As a comprehensive containerized application builder, Kubernetes has risen through the ranks to establish itself as one of the must-have tools in a developer’s toolkit. With nearly 100,000 total commits to date in the Kubernetes Github repository and a system that’s able to maintain clusters with up to 5,000 nodes in any given environment, this is the perfect platform for those looking to create complex applications.
However, to a beginner in this system, Kubernetes often poses a steep learning curve. The first part of this learning process is moving through the differences between Kubernetes containers, nodes, and pods. These are the backbone of this ecosystem, with each being interconnected, by providing a different role in the wider scope of the platform.
What are Kubernetes Nodes?
Within a Kubernetes ecosystem, there are three main terms that you’ll need to learn if you want to rapidly interact with this system and begin to build. These terms are:
- Containers – Containers are a virtualized operating system, isolating a specific function of an application and deploying it within a Kubernetes ecosystem. With a container image and a container engine, the container can run applications within a container, isolating it from the other running features while equally allowing it to inform and work within the wider ecosystem.
- Pods – A pod represents either a singular or a group of different containers. Equally, a pod can refer to any of the resources that those containers use, like networking cluster IP addresses, information about all of the different containers, and shared storage capabilities.
- Nodes – Nodes are the structure that host pods within the Kubernetes ecosystem. Typically, a node is an either physical or virtual space in which Kubernetes can schedule different pods and put them to work. They mostly cover certain functions, like communicating between the Pods and the containers that are currently running within your system. Equally, they can be a container runtime, which will be responsible for directly searching through registries, finding the correct file, and then running it.
Kubernetes nodes are often the most complicated of the three main types, as they contain everything else inside them. Containerized applications are stored within pods, which are in turn stored within a node. This node can then be activated via sublet or docker commands. Due to this, if you want to troubleshoot a pod and get more information about it, you will have to resort to the following commands:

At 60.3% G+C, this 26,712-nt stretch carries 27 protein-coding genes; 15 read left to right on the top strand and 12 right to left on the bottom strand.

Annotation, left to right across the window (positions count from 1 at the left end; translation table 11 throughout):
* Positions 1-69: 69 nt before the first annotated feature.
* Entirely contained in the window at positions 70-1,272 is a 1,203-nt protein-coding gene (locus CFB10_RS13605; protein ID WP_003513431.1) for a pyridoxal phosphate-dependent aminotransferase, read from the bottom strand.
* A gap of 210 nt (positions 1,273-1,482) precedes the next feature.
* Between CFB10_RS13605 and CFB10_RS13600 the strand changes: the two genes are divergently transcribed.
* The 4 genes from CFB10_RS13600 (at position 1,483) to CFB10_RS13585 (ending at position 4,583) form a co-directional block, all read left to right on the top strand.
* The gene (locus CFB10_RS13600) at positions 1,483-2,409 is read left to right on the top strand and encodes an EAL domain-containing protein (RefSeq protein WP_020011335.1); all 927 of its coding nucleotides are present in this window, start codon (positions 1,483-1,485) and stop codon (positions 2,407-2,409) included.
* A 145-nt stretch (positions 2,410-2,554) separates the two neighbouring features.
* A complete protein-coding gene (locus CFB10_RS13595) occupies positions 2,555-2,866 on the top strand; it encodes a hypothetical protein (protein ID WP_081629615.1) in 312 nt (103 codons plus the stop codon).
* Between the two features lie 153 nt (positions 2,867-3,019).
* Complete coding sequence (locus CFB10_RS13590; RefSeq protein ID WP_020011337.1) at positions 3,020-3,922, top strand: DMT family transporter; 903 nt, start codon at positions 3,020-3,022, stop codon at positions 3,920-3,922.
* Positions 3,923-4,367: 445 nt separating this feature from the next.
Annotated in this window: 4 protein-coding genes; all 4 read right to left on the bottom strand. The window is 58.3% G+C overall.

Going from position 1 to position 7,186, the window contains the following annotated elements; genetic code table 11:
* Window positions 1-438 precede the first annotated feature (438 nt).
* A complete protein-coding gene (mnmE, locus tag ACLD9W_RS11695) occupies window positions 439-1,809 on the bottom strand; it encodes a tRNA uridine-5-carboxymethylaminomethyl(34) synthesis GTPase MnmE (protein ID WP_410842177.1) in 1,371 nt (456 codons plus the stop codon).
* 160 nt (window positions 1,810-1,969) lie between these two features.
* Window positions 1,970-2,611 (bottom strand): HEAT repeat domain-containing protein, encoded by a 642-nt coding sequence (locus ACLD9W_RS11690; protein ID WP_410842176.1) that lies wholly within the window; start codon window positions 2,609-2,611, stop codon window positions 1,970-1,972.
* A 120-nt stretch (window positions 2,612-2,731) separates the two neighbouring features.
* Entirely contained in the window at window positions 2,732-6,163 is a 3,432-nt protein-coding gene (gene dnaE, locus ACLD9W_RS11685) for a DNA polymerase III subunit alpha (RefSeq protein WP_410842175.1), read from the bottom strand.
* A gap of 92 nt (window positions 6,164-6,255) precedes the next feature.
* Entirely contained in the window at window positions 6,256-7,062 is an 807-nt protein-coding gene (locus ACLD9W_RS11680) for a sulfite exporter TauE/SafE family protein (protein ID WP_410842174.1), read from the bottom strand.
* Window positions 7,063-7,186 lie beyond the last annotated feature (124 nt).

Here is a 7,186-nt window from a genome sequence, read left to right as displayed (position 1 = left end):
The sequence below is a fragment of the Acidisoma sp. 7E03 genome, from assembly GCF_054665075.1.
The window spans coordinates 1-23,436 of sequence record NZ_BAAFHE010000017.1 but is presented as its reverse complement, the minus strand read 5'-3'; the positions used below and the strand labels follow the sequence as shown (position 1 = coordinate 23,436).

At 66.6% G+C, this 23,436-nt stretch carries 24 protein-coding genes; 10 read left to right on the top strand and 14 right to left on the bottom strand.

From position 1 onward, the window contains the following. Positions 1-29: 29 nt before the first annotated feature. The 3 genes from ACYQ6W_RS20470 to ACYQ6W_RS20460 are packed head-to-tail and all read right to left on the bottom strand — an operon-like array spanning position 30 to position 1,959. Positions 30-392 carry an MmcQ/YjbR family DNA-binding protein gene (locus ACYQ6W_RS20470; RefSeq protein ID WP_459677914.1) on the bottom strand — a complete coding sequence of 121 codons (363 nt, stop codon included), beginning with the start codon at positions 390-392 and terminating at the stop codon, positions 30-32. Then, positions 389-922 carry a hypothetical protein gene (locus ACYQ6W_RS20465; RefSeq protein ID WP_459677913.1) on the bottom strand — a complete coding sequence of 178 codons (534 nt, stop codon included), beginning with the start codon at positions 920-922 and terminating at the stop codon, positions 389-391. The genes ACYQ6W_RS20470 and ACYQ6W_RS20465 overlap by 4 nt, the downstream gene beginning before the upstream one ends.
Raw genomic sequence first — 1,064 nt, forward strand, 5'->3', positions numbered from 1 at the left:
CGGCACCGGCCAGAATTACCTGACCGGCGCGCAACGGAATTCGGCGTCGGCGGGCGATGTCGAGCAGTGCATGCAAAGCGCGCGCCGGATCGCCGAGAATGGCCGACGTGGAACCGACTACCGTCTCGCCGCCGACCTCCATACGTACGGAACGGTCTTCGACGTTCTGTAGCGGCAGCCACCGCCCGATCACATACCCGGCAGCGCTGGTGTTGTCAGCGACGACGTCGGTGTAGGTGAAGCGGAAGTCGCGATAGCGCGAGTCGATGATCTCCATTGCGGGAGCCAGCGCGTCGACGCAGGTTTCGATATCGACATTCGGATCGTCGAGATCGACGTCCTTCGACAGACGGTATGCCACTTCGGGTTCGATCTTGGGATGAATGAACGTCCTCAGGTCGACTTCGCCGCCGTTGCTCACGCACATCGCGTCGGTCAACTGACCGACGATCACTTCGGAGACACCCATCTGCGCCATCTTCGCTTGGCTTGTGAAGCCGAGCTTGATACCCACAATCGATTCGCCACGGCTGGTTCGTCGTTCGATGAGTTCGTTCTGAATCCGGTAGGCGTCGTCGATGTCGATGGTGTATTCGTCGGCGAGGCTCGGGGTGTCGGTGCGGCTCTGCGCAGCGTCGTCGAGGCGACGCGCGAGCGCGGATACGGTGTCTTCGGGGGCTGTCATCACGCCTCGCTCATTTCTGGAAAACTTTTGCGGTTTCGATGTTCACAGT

- List all resources – kubectl get
- Gather all information about a specific resource – kubectl describe
- Collect and print logs from a container within a pod on that node – kubectl logs
- Complete a command on a container within a pod – kubectl exec
Quite simply, a node is a collection of all the resources that pods need to run correctly, with nodes acting as the host of either one or man pods.
How Many Kubernetes Nodes Should You Use In A Singular Cluster?
A core part of understanding how Kubernetes nodes work is to move through basic principles of how they are constructed, how they consume resources, and how they work within a general environment. In order to properly assess how many nodes you should use in a cluster, there are three main areas you should assess:
- Availability Strategy – Due to the flexibility of the Kubernetes environment, with modifications on a cluster, container, or pod level being easily enacted, you can rely on some high-availability strategies to ensure that your pods don’t reach their point of failure. Even without these strategies, each cluster should have at least two master nodes that define the point of failure, as well as at least 12 worker nodes that are continually running.
- Strain – One of the main metrics you should be looking at when assigning nodes to a cluster is how much strain you’re placing on the cluster as a whole. Some nodes offer additional resources, such as graphical processing units or high-speed storage. Typically, you should have no more than 20% of computing resources designated to this, which will then allow for general fluctuations with defined peaks and troughs. The general rule is that the more nodes you add, the more computing and memory-based resources are also added to the cluster, allowing you to run higher tasks with a higher workload.
- Machine – The amount of strain a system can handle is directly related to the number of machines that there are supporting your environment. These come in two formats: virtual machines or bare metal. While bare-metal machines are harder to come by, VMs (cloud-based plugins like Amazon EC2) are all virtual and can be added whenever. If you add more physical or virtual machines to the system, then you’ll be adding more nodes to a cluster.
Depending on the current strain that’s placed on your system and how your system is managed, you should change the total amount of nodes that you give to each cluster.
As enterprises continue to shift to using public cloud services, the use of Kubernetes in modern business is only becoming more common. One of the main reasons for the popularity of this developer playground and ecosystem is because of the fantastic multi-level containerized structures.
With nodes at the forefront of this, giving power to specific containerized application features, developers have been able to construct intricate systems, with Kubernetes now becoming one of the de facto computer control panels for both on-premise and cloud-native applications. Over the coming years, with the movement to the cloud only further accelerating, we’re likely to see the use of Kubernetes nodes becoming even more popular, with these unique and powerful components allowing for rapid development.